A 58-year-old man presented with dysuria at the Osaka Medical College Hospi
tal in November 1996. Laboratory examination revealed elevated serum prosta
te-specific antigen (PSA) to > 100 ng/mL. Adenocarcinoma of the prostate wi
th metastasis to the bone was diagnosed after a biopsy of the prostate and
bone scintigraphy; hormonal therapy was administered. Although bone metasta
sis was well controlled and the serum PSA level declined to within normal l
evels (2.0 ng/mL), several painless nodules were found on the penile glans.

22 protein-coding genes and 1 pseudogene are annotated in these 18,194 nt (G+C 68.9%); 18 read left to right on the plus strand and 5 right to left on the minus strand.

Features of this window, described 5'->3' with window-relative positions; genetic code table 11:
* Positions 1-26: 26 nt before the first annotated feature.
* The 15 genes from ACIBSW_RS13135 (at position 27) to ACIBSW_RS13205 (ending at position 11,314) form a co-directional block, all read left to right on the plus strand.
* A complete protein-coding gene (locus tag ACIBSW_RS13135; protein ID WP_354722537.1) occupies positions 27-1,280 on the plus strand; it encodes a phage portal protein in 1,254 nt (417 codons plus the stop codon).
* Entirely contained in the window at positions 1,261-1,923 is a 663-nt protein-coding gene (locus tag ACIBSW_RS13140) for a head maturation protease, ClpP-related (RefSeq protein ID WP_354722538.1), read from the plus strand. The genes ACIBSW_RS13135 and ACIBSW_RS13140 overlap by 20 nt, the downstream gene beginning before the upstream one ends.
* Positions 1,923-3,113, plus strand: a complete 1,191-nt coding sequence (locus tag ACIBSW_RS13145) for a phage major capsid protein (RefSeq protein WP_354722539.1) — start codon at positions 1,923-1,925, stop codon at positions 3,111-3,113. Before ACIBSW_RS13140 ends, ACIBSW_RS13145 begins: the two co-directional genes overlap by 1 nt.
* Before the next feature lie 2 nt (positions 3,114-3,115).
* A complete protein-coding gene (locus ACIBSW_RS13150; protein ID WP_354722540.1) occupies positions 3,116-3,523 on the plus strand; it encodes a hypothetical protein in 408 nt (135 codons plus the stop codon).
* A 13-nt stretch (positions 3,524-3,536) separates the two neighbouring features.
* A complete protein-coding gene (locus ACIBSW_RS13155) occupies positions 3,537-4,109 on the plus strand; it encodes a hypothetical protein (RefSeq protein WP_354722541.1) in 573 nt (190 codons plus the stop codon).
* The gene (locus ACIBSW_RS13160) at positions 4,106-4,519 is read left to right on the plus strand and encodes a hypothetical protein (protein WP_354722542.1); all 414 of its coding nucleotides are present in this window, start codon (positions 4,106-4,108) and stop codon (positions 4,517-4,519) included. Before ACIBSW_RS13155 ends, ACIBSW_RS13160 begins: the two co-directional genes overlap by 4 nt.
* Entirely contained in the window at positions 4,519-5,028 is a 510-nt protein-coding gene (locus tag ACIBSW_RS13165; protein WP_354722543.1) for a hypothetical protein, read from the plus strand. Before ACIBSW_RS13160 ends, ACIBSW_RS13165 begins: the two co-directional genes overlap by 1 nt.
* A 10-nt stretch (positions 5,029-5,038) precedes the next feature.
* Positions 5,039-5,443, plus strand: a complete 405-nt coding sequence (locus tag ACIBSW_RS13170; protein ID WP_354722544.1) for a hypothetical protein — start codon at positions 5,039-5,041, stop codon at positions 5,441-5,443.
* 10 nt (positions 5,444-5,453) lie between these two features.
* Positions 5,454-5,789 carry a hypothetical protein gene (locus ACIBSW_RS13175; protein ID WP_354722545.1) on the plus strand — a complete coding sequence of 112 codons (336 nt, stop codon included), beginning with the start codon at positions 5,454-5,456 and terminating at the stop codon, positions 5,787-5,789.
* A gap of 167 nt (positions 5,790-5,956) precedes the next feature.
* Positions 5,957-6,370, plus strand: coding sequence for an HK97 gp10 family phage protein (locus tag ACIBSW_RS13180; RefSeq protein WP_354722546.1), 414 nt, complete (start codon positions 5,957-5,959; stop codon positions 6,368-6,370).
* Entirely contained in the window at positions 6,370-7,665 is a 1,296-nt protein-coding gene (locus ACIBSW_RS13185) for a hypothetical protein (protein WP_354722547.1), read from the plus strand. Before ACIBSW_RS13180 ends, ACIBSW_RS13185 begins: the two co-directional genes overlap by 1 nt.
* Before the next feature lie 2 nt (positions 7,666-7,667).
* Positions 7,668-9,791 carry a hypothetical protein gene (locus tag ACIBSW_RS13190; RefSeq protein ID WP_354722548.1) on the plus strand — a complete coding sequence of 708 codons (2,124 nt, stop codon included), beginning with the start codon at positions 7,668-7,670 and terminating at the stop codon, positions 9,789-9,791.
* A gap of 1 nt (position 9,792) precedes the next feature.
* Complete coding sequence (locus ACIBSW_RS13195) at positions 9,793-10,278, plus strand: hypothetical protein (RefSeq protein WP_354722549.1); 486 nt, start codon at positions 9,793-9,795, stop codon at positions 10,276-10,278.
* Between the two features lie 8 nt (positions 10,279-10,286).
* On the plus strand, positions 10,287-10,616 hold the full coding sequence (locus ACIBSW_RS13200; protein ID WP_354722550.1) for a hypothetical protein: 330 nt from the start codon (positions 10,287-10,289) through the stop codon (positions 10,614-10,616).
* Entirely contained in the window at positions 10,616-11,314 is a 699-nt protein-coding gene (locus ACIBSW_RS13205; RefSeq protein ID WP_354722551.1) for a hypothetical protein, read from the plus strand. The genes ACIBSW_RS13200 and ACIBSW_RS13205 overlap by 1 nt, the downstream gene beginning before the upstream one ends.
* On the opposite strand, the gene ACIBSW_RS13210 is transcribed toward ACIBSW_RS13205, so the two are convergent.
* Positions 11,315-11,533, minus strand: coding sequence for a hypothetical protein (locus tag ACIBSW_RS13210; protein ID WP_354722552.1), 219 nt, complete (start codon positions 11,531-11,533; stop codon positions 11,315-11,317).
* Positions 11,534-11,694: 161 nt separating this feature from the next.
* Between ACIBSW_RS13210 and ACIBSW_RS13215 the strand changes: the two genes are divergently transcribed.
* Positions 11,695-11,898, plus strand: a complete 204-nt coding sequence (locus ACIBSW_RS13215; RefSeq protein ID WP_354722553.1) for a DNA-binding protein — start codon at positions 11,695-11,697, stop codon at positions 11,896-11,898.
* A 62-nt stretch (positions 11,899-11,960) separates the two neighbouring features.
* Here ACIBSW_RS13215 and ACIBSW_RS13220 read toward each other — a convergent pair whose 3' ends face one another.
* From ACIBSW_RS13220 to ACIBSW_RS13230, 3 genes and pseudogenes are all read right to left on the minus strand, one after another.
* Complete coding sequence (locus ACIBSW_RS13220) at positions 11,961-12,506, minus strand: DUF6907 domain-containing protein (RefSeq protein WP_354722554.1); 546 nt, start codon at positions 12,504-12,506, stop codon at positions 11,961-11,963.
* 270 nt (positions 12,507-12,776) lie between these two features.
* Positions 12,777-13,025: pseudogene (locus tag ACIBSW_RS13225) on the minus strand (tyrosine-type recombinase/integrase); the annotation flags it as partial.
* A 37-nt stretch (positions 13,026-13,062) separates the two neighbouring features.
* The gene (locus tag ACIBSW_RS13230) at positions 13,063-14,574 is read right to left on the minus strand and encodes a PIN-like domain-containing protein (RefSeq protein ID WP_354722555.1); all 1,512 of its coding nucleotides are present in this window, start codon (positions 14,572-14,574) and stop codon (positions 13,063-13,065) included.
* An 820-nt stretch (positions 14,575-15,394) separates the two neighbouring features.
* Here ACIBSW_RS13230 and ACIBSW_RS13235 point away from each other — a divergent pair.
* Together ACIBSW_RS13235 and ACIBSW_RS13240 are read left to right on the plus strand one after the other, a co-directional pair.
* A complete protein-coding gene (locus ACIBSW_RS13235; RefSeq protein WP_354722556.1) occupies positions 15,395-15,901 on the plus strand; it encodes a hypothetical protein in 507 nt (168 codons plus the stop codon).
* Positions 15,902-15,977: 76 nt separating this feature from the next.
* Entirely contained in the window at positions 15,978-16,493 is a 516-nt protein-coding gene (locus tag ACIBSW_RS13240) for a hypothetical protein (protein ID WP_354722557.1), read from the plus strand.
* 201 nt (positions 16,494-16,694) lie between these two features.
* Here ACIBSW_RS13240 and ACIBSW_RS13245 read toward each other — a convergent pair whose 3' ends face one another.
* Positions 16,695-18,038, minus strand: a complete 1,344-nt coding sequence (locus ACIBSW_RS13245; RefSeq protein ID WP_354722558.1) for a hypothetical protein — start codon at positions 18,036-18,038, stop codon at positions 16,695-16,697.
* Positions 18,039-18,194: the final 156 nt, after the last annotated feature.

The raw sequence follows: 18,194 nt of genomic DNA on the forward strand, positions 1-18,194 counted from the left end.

Biopsy of the nodules showed that the penile tumor was a metastasis from t
he prostate cancer. The patient underwent partial penectomy for relief from
penile pain. The serum PSA level showed no elevation 3 months after the pa
rtial penectomy, suggesting that careful observation of prostate cancer pat
ients is necessary, even when oseous metastasis is well controlled and seru
m PSA levels are kept within normal ranges by hormonal therapy. The case al
so indicates that urologists should consider the possibility of metastasis
to the penis from prostate cancer.